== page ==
Big Whiskey and the GrooGrux King is more in line with the old DMB. The fan reaction, and critical reaction, is already sanguine. The documentary captures the entire process, from the early writing sessions in Charlottesville, to Seattle for more song building, to the final recording process in New Orleans. Fans get to see a very personal and inside look at the creation of a DMB song. You’ll get to see Shake Me Like A Monkey, Why I Am, and Seven go from chords and ideas to full-fledged songs before your eyes. The whole reason for the documentary is for the new album – in fact, each “chapter” is named for a lyric from the Big Whiskey album, “Snake In the Woodpile” is one of ‘em. But it’s Erickson’s knowledge of the band, and his vast array of footage and photos that makes this gel.

“It’s very gratifying to showcase 20 years worth of material that I have.” That is the understatement of the month. How great is the treasure trove of material, you ponder? There is some stuff that is out there in the hands of fans, but certainly not common by any stretch. Typical Situation from what we refer to as the Rutabega Demo, a more personal, hopeless version from what is played today. How about those popular Van Ryper's videos that you can find on Youtube? There’s some of that too. And you’ll hear and see some rarely seen stuff from 1993 (Irving Plaza) and some video from 1994 as well. In terms of “never seen before” material, Dave plays an early version of Captain during the Before These Crowded Streets at the Electric Lady Studios in New York. It’s during those same sessions that you’ll get a chance to hear an early, unique performance of the beloved Dreaming Tree. There are also some recordings from the road-testing of songs prior to Before These Crowded Streets. In other words, it’s your dream documentary. In a more humorous moment, Dave plays a little bit from Sugar Will and comments on how fans often ask for songs yet he can’t recall their lyrics, Sugar Will being one. He even mentions how fans ask him to play a specific #40 (referring to The #40 from Yoshi's), but he just adlibbed the lyrics for that one, so it’s lost to time to him. That section could have segued into the never-heard before MacHead, but despite a clean video recording of an early working of the song, it did not make the documentary.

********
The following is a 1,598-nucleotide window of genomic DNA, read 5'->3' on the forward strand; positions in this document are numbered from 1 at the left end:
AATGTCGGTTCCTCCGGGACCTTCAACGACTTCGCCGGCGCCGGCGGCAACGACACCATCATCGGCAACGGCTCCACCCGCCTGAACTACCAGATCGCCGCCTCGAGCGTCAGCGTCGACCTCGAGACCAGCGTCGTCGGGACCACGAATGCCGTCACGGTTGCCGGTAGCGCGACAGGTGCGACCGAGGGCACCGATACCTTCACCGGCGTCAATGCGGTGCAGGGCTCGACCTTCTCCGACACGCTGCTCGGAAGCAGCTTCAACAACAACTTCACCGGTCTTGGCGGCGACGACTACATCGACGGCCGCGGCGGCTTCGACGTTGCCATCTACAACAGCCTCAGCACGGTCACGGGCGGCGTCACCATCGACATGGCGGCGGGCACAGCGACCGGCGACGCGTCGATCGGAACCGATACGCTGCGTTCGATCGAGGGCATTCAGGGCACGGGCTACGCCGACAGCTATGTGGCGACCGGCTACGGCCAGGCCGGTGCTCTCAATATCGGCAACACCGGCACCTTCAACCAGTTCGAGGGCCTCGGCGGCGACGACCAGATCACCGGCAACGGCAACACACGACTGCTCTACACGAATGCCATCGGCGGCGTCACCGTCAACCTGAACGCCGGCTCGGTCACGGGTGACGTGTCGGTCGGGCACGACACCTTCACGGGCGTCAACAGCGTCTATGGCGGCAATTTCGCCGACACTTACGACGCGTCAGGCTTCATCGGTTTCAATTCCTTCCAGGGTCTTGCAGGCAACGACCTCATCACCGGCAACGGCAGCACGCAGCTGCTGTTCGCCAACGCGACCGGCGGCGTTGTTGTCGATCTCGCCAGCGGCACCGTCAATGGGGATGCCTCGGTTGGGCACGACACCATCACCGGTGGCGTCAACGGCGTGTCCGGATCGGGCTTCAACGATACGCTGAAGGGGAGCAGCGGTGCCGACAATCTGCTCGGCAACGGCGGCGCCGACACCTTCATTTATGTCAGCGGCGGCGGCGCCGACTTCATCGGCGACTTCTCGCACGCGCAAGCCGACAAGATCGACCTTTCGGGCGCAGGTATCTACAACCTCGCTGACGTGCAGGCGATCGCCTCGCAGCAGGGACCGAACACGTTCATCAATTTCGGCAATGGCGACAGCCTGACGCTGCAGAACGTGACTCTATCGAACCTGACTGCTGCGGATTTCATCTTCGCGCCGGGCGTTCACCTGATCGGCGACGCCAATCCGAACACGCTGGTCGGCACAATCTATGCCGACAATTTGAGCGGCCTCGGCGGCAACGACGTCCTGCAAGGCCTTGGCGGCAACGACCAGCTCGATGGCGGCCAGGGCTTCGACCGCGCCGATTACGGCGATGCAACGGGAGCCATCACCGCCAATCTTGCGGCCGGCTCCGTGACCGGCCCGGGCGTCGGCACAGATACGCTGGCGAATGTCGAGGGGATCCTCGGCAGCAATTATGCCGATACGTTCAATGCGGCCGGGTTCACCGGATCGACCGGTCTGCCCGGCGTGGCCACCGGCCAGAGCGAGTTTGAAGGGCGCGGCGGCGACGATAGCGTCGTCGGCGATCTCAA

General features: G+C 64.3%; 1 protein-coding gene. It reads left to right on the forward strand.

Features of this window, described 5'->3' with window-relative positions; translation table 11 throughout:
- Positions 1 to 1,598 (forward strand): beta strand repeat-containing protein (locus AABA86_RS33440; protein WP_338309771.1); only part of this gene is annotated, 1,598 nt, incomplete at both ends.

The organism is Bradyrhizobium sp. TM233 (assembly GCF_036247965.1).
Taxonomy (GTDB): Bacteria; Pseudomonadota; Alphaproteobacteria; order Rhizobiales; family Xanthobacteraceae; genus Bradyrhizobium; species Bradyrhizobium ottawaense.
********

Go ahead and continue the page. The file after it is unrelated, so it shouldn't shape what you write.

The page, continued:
The interviews were mostly captured during the spring tour, with live footage from the last four shows of the tour, New Mexico, Arizona, and two from Las Vegas. In a unique look and listen of the band, there are also some portions that feature sound checks from those shows, and In Ear Monitor (IEM) discussions among the band during the show. It’s truly a unique look at the DMB.

You don’t see many documentaries on bands that have a portion dedicated to the crew. That speaks to the uniqueness of DMB, you even know the crew. You probably already know the name Fenton Williams (of “Do it for Fenton!” fame), but you’ll also learn some of the other people who have been there from the early days. As Erickson puts it, “They can shed light on what it was like to ride around in the red van”, the infamous oft-broken down van that DMB took to all their outside-Virginia shows.

Truth be told, there’s just so much footage, that there could easily be another doc, or two. There’s nothing in the works now, but it’s nice to know that there is unbelievably unique footage out there, and there’s a true fan that can put it all together.

The views and comments expressed in this article do not necessarily represent those of antsmarching.org.